Daybooks and Ledgers
Daybooks are a sequential record of transactions,
which follow an establishment’s activities for the
period covered (see Figure 1). A merchant’s
daybooks recorded debits (dr), i.e. sales and charges
to someone’s account, and credits (cr), i.e. payments
on account, however made. A manufacturer’s
daybooks had a similar function, but the creditors
were usually employees and suppliers and the
debtors were those buying manufactured goods.
Both types of operations occasionally used
daybooks as “business diaries,” recording anything
from events on the street in front of a store to
accidents in a mill.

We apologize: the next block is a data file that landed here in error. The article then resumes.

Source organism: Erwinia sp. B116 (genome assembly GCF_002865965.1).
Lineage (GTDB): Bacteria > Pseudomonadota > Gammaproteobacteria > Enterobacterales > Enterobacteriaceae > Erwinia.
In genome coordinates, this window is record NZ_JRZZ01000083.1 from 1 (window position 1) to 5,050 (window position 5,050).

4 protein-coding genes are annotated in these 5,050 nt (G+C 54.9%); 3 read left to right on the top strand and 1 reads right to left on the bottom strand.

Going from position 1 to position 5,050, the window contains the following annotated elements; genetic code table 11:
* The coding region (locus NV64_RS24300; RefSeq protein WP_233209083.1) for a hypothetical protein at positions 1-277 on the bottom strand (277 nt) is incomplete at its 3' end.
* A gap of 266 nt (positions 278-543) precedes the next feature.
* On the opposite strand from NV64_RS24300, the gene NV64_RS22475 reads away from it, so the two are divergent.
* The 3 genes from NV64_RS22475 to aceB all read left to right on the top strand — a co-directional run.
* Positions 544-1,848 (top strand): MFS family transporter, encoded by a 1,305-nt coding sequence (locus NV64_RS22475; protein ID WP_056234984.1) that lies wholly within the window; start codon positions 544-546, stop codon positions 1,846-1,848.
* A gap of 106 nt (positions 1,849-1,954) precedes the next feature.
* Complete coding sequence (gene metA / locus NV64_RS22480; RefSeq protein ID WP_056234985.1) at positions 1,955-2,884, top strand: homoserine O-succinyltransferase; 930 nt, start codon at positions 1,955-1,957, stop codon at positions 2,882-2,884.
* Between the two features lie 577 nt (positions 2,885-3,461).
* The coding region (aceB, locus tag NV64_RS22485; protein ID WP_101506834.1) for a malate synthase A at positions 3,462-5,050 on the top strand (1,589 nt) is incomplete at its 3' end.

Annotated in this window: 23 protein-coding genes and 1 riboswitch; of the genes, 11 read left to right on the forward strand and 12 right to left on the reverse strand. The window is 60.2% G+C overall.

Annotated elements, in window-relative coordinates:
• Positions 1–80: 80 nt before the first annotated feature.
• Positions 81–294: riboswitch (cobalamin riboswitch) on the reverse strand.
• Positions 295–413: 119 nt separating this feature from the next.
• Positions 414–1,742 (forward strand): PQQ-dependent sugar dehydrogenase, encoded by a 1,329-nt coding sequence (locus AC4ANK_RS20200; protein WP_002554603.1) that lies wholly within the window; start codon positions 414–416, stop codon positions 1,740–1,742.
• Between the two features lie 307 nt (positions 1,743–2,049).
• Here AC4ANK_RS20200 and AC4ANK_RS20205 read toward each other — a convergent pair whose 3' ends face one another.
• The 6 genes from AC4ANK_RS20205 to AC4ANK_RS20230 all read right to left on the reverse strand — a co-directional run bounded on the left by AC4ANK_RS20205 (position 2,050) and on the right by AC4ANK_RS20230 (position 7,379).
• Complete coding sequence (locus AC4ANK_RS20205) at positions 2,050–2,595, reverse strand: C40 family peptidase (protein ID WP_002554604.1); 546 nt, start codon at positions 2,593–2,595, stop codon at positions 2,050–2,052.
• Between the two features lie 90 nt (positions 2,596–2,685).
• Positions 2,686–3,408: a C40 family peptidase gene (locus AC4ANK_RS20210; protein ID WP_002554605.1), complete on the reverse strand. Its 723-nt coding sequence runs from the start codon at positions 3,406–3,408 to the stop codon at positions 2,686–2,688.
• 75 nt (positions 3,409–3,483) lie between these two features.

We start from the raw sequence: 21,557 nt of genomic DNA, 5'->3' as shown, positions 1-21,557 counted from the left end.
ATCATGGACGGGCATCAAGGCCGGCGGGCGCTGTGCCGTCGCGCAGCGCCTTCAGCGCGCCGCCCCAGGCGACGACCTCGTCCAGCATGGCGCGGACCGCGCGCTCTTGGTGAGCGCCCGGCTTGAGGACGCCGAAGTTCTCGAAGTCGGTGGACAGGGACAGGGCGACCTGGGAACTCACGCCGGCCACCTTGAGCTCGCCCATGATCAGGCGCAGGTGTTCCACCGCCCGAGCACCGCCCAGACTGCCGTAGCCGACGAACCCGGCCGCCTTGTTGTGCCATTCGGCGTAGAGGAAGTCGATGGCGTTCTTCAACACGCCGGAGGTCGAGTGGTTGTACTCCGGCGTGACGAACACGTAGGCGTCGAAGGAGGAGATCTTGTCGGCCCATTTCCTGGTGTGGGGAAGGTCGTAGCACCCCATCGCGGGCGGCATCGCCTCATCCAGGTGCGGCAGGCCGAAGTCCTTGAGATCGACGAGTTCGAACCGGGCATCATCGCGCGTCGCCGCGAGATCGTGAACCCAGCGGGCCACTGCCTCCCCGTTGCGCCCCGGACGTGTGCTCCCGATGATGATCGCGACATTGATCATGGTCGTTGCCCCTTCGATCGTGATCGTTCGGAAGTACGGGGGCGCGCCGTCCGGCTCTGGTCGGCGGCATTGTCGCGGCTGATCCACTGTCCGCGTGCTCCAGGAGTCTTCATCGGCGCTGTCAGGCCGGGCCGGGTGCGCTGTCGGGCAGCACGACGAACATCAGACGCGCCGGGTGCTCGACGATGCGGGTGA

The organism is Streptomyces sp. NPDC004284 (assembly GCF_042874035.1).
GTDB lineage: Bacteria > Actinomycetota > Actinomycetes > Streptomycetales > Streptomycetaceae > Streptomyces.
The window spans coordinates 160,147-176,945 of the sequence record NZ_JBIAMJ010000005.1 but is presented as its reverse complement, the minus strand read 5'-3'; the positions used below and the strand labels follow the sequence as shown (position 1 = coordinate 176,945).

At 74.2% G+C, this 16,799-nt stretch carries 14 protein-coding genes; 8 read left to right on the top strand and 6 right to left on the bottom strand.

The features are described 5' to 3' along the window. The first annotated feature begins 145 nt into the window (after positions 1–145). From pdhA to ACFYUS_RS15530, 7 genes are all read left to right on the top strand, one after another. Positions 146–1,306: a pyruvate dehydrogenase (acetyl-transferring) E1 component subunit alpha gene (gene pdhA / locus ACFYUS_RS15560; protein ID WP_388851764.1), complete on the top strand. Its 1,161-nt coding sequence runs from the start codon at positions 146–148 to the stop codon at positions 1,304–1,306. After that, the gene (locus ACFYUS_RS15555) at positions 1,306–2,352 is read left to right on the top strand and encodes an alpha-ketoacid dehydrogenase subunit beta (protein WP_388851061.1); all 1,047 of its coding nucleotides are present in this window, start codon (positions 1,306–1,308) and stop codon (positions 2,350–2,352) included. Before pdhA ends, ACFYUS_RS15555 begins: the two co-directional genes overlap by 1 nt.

Ledgers list accounts by person, firm, or product (see Figure 2). Typically, they were based primarily on daybooks. They are more complete than daybooks, because they often include transactions (especially credits) not entered in the daybook, but in summarizing detail, they often omit information about specific transactions. In principle, either resource could be recreated with data from the other, but there are likely to be some gaps or inconsistencies. Most rural or small town businesses would only have needed one general ledger, but the accounts of some larger firms were divided into nominal ledgers for revenue and expense transactions, real ledgers for assets, and private ledgers for confidential accounts.